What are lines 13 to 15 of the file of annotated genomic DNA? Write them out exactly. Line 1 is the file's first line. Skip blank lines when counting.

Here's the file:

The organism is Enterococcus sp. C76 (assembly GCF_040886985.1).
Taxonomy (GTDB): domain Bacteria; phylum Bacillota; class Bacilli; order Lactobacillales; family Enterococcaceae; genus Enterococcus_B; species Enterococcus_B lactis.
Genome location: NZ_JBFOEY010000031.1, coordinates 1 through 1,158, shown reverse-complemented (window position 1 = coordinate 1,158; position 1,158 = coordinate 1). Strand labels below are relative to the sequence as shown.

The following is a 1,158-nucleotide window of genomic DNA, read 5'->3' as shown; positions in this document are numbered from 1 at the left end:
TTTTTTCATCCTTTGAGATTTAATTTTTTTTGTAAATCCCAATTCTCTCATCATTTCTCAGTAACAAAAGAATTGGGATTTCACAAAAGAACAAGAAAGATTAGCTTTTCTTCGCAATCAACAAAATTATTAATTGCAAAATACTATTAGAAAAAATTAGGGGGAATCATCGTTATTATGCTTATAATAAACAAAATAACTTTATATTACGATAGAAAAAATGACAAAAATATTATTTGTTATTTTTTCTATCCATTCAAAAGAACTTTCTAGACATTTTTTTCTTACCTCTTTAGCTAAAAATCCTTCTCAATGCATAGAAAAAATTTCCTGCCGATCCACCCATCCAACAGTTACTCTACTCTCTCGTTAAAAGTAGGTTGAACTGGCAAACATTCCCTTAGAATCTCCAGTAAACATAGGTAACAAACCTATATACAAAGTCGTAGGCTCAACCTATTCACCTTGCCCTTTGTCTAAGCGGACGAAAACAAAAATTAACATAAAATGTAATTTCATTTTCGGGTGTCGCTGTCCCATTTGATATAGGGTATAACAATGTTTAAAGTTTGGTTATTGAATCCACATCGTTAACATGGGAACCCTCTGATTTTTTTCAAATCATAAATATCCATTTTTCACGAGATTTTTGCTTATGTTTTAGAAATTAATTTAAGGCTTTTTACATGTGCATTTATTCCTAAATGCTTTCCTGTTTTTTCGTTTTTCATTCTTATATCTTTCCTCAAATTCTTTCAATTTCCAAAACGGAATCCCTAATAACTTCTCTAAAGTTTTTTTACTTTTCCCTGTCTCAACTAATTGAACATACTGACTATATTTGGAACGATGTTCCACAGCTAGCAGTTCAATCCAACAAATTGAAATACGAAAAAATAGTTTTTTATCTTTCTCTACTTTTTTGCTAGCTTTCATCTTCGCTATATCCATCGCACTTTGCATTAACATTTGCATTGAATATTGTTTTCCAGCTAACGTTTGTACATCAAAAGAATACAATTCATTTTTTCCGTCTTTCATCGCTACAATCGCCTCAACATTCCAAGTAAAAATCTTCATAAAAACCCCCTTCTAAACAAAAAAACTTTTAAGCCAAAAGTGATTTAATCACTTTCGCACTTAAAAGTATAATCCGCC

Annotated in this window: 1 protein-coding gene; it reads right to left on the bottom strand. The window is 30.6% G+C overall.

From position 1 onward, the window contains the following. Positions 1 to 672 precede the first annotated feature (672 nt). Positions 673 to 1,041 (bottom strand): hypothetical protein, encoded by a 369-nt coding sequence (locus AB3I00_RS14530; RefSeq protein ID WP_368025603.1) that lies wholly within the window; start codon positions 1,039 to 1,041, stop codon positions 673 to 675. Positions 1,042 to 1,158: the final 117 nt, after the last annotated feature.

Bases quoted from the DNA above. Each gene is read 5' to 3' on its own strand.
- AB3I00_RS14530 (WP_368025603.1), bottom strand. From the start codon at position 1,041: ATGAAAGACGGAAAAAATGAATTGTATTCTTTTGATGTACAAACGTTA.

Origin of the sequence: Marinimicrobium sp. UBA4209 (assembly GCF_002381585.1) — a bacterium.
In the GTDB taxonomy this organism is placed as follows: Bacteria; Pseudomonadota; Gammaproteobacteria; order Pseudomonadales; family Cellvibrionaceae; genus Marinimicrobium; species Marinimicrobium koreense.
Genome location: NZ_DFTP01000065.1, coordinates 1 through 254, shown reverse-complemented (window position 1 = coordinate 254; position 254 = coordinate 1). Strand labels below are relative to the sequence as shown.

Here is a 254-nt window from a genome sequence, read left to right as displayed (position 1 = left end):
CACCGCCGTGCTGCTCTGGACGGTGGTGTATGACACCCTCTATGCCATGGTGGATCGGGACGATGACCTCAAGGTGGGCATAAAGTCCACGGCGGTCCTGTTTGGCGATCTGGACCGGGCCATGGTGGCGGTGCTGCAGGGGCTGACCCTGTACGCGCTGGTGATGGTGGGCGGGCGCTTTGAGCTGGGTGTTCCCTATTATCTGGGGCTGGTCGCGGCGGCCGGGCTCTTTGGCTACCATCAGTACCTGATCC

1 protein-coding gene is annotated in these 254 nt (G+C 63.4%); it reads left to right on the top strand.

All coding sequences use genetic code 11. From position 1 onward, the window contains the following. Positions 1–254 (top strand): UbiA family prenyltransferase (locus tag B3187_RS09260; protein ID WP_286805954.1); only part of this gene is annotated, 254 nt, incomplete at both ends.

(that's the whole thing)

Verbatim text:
Here is a 254-nt window from a genome sequence, read left to right as displayed (position 1 = left end):
CACCGCCGTGCTGCTCTGGACGGTGGTGTATGACACCCTCTATGCCATGGTGGATCGGGACGATGACCTCAAGGTGGGCATAAAGTCCACGGCGGTCCTGTTTGGCGATCTGGACCGGGCCATGGTGGCGGTGCTGCAGGGGCTGACCCTGTACGCGCTGGTGATGGTGGGCGGGCGCTTTGAGCTGGGTGTTCCCTATTATCTGGGGCTGGTCGCGGCGGCCGGGCTCTTTGGCTACCATCAGTACCTGATCC

1 protein-coding gene is annotated in these 254 nt (G+C 63.4%); it reads left to right on the top strand.